A longtime favorite—it’s the oldest Mexican restaurant in Alaska—is La Cabaña (312 E. 4th Ave., 907/272-0135, www.alaskalacabana.com , $11–17). This is a good place for lunch, with tasty halibut fajitas. La Mex (2552 Spenard Rd., 907/274-7511, www.lamexalaska.com ) is popular for evening nachos and margaritas, or for full meals. The service is fast, and the steaks aren’t bad either.
In business since 1972, Mexico in Alaska (7305 Old Seward Hwy., 907/349-1528, www.mexicoinalaska.com , Mon.–Fri. 11 a.m.–10 p.m., Sat. noon–10 p.m.) is one of the more authentic south-of-the-border spots, but it’s a long way out if you don’t have a car.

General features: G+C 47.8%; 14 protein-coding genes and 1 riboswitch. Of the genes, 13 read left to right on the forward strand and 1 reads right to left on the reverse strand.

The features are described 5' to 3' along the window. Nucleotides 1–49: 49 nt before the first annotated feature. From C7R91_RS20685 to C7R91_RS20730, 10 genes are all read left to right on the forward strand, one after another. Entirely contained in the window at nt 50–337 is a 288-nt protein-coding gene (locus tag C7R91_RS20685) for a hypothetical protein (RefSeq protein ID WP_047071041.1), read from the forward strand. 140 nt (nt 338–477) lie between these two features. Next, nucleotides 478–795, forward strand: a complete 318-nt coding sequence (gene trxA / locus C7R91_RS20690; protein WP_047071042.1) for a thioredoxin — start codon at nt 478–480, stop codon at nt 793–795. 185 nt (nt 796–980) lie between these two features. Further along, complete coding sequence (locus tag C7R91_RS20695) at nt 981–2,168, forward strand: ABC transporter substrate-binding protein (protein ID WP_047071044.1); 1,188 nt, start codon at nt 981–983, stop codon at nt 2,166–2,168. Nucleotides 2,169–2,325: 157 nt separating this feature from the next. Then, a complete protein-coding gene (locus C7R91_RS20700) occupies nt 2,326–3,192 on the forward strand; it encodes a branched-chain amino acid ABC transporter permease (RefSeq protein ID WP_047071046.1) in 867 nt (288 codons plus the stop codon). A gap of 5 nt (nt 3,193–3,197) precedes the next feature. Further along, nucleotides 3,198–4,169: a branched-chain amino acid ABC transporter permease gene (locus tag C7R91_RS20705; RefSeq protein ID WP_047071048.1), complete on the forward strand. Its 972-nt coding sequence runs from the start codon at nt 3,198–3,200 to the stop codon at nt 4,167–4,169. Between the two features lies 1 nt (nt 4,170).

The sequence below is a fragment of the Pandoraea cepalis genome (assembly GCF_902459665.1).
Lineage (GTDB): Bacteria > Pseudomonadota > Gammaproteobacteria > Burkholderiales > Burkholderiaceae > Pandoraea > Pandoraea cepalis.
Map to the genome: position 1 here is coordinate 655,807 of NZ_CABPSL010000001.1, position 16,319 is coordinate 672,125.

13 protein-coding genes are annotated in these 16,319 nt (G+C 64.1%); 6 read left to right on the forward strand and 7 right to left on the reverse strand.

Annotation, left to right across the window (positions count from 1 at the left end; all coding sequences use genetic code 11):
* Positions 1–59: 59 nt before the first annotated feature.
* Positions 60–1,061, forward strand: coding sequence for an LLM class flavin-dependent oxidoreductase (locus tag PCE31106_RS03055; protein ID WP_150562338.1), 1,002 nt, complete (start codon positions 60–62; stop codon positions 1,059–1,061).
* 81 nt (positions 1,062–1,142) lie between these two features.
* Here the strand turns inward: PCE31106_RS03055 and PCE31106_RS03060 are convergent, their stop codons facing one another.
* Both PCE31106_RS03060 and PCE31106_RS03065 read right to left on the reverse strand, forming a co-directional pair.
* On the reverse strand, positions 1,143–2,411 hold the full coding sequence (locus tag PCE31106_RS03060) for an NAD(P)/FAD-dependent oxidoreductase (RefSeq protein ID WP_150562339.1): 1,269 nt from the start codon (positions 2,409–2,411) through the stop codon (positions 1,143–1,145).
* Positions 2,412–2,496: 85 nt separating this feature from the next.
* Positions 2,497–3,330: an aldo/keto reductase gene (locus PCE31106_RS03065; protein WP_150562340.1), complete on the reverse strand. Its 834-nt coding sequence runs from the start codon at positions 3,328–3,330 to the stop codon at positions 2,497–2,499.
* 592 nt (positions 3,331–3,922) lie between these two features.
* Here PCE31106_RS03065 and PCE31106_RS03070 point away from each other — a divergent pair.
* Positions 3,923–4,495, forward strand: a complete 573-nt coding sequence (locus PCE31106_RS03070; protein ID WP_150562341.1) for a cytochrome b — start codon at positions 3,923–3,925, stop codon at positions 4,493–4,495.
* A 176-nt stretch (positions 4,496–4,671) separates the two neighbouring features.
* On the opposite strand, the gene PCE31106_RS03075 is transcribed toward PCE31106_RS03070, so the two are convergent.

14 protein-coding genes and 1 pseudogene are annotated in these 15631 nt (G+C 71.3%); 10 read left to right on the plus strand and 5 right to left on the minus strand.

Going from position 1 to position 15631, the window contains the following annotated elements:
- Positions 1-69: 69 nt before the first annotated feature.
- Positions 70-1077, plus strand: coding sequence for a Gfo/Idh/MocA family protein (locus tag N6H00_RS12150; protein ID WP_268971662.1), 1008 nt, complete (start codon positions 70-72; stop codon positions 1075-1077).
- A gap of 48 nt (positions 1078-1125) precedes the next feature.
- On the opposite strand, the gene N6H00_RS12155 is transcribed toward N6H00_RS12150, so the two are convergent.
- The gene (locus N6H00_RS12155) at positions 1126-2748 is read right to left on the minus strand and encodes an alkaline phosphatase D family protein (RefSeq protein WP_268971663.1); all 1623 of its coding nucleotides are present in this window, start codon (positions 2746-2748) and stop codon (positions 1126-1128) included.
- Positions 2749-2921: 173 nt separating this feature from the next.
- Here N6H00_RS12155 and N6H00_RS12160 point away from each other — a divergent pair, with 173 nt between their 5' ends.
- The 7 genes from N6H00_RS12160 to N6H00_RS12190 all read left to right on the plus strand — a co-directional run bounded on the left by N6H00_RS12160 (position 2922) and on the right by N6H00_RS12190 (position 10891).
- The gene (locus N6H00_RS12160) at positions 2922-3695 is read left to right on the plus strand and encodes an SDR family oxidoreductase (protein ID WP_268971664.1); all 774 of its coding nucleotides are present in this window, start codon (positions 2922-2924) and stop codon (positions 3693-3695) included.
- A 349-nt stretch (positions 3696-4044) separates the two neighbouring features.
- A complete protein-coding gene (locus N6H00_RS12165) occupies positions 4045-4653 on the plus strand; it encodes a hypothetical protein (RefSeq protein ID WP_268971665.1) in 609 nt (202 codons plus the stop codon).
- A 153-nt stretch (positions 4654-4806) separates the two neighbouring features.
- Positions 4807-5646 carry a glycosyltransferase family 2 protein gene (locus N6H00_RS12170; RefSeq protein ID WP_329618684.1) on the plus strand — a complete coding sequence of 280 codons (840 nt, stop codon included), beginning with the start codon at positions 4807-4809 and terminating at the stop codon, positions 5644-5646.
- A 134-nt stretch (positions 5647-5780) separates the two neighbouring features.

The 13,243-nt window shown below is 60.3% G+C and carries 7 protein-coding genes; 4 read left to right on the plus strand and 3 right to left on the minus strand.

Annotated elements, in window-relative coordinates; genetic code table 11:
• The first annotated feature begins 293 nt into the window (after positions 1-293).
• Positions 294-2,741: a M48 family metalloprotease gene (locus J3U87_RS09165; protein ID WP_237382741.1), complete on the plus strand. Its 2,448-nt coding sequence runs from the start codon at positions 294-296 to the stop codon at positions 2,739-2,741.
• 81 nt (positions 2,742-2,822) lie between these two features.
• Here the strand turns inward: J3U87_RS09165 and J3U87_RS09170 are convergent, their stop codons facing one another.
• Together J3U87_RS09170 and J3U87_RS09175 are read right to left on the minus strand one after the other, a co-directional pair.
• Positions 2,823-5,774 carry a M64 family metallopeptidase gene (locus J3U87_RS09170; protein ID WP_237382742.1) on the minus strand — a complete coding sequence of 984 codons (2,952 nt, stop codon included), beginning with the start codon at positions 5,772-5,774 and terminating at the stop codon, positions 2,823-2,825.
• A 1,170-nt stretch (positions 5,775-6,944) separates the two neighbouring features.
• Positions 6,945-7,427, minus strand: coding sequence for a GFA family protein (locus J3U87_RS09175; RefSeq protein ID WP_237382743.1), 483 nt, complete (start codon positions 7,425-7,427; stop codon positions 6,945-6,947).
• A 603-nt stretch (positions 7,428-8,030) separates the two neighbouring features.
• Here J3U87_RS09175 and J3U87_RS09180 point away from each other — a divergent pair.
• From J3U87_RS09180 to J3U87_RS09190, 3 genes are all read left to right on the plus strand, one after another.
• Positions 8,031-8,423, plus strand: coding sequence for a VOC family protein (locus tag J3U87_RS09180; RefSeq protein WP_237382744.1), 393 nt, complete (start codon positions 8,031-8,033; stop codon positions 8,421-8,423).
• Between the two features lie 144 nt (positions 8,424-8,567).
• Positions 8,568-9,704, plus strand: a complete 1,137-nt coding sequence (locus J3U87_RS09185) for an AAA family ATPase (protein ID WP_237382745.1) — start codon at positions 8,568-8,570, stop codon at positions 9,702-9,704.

If you’re looking for the quick version, Taco King (112 W. Northern Lights Blvd., 907/276-7387, Sun. noon–10 p.m., Mon.–Sat. 10 a.m.–11 p.m.) serves fat burritos and tacos. Order at the counter and then slather it up with your choice of salsas. Burritos start at $5, up to $9 for a big dinner plate. You’ll never want to go Taco Bell after this!
A great family option for nachos, burritos, and pizzas is Bear Tooth Theatrepub (1230 W. 27th Ave., 907/276-4200, www.beartooththeatre.net ), where you can take in a $3 movie while you eat.